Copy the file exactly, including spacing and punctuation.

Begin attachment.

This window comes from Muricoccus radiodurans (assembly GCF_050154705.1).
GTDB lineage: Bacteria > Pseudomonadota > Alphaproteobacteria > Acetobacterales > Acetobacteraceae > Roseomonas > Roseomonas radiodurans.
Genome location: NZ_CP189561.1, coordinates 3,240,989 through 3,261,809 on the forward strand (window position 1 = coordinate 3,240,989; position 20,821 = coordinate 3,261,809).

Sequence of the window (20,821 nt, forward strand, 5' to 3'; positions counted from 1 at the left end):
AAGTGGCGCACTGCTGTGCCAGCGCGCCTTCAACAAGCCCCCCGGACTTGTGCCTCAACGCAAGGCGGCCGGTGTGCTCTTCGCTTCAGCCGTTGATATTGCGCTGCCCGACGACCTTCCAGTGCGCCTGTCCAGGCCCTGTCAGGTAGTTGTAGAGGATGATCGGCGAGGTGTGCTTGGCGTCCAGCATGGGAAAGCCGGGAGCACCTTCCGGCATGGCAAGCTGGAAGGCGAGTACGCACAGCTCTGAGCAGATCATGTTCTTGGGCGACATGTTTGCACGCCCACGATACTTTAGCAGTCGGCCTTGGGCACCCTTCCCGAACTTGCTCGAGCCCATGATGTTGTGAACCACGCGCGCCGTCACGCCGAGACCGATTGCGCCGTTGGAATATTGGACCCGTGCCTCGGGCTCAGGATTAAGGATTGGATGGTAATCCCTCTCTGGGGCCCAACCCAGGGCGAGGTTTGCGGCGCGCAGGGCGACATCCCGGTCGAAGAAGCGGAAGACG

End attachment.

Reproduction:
This window comes from Muricoccus radiodurans (assembly GCF_050154705.1).
GTDB lineage: Bacteria > Pseudomonadota > Alphaproteobacteria > Acetobacterales > Acetobacteraceae > Roseomonas > Roseomonas radiodurans.
Genome location: NZ_CP189561.1, coordinates 3,240,989 through 3,261,809 on the forward strand (window position 1 = coordinate 3,240,989; position 20,821 = coordinate 3,261,809).

Sequence of the window (20,821 nt, forward strand, 5' to 3'; positions counted from 1 at the left end):
AAGTGGCGCACTGCTGTGCCAGCGCGCCTTCAACAAGCCCCCCGGACTTGTGCCTCAACGCAAGGCGGCCGGTGTGCTCTTCGCTTCAGCCGTTGATATTGCGCTGCCCGACGACCTTCCAGTGCGCCTGTCCAGGCCCTGTCAGGTAGTTGTAGAGGATGATCGGCGAGGTGTGCTTGGCGTCCAGCATGGGAAAGCCGGGAGCACCTTCCGGCATGGCAAGCTGGAAGGCGAGTACGCACAGCTCTGAGCAGATCATGTTCTTGGGCGACATGTTTGCACGCCCACGATACTTTAGCAGTCGGCCTTGGGCACCCTTCCCGAACTTGCTCGAGCCCATGATGTTGTGAACCACGCGCGCCGTCACGCCGAGACCGATTGCGCCGTTGGAATATTGGACCCGTGCCTCGGGCTCAGGATTAAGGATTGGATGGTAATCCCTCTCTGGGGCCCAACCCAGGGCGAGGTTTGCGGCGCGCAGGGCGACATCCCGGTCGAAGAAGCGGAAGACG